In a significant move by the American Heart Association (AHA), doctors are being urged to prescribe exercise to adults with mildly high blood pressure or cholesterol.
This proactive approach could benefit millions of Americans, promoting heart health through increased physical activity.
About 21% of U.S. adults (approximately 53 million) have slightly elevated blood pressure, with systolic readings between 120-139 mmHg or diastolic between 80-89 mmHg.
Similarly, around 28% (about 71 million) have mildly high cholesterol levels, indicated by LDL cholesterol scores above 70 mg/dL.
Lifestyle Changes as a Primary Treatment
Current Guidelines: For those with slightly high blood pressure or cholesterol but low heart disease or stroke risk, lifestyle modifications are recommended. These include increased physical activity, diet improvements, quitting smoking, and moderating alcohol consumption.
Doctor’s Role: The AHA advises that physicians should regularly discuss physical activity with patients, assist them in finding enjoyable activities, and provide connections to supportive resources like health coaches and community centers.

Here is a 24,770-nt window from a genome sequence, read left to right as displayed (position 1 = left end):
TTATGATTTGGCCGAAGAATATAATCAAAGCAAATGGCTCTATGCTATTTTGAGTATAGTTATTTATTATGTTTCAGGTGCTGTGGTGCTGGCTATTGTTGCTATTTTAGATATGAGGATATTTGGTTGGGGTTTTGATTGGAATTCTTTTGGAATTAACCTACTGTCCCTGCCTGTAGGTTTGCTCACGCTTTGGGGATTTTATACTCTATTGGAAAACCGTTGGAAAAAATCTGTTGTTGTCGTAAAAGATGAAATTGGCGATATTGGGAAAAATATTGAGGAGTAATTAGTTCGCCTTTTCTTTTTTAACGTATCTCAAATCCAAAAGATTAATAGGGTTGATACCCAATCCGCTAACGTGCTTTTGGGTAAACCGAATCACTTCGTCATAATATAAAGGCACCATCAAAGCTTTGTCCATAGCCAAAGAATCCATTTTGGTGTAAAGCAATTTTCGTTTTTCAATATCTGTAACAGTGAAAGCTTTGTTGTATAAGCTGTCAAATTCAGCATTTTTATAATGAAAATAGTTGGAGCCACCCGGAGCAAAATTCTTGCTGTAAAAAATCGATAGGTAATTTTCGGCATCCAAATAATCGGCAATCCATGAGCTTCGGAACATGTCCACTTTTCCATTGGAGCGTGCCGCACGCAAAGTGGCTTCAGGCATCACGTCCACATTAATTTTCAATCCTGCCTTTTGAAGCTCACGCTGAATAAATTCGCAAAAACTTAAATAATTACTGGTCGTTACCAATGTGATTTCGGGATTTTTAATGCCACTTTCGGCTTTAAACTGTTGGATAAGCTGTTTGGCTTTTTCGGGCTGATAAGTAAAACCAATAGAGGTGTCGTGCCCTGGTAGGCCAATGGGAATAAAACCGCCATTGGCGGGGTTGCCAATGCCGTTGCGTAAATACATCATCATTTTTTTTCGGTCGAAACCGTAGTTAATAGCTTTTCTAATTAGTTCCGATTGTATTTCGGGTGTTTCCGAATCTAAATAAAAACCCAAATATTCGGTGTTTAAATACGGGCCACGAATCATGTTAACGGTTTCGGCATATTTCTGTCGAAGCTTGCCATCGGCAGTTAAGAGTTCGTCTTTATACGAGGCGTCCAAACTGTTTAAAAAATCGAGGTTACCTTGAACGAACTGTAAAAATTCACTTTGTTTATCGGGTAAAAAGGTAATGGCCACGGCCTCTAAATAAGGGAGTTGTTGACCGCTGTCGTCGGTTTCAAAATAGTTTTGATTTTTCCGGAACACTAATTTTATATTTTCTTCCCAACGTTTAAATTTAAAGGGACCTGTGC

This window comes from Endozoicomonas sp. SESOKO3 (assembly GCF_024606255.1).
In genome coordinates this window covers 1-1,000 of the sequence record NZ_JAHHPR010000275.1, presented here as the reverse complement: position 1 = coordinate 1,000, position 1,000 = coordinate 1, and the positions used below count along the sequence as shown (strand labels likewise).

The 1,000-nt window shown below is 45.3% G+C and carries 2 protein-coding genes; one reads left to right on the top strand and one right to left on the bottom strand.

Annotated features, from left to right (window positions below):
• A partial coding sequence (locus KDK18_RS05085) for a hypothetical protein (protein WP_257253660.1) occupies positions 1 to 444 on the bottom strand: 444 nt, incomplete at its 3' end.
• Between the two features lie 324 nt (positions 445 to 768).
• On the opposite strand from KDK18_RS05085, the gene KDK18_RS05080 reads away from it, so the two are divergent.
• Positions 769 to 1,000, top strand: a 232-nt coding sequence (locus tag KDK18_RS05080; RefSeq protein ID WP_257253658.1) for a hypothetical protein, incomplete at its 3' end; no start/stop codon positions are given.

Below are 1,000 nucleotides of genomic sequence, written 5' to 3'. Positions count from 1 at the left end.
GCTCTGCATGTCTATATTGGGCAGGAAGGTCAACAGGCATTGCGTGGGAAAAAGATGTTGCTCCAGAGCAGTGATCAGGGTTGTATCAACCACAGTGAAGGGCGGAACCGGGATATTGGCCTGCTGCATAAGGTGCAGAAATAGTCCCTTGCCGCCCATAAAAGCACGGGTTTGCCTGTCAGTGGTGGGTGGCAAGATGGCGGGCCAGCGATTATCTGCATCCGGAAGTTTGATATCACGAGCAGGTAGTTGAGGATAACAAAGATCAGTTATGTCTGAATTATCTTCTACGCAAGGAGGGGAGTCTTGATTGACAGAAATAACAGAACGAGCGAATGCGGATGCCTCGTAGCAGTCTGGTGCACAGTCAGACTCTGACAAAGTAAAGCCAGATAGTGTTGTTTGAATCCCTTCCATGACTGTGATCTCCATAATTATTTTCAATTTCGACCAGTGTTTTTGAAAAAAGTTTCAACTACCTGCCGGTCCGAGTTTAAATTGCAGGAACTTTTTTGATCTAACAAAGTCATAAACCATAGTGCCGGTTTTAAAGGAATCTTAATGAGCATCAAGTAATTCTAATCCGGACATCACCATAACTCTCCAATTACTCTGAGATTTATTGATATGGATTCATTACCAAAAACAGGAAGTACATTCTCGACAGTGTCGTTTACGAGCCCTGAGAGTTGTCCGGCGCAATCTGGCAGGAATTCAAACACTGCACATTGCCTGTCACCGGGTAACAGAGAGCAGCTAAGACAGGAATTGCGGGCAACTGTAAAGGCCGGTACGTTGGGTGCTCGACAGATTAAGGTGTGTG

The Power of Physical Activity
Impressive Benefits: Regular exercise can reduce systolic and diastolic blood pressure by an average of 3-4 mmHg and lower LDL cholesterol by 3-6 mg/dL.
Reduced Disease Risk: Active individuals have a 21% lower risk of developing cardiovascular disease and a 36% lower risk of cardiovascular-related death compared to inactive people.
Recommended Exercise Levels
Federal Guidelines: It’s suggested that adults engage in 150 minutes of moderate-intensity or 75 minutes of vigorous aerobic activity weekly, coupled with at least two strength training sessions.
Small Steps Count: Starting with just five to ten additional minutes of daily activity can have significant health benefits.
The AHA’s recommendation for exercise prescriptions marks a crucial step in preventive healthcare. By emphasizing physical activity, doctors can play a pivotal role in guiding patients towards a healthier lifestyle, effectively managing blood pressure and cholesterol levels.
This approach not only addresses individual health but also tackles broader public health concerns related to heart diseases.
If you care about blood pressure, please read studies about how diets could help lower high blood pressure, and 3 grams of omega-3s a day keep high blood pressure at bay.
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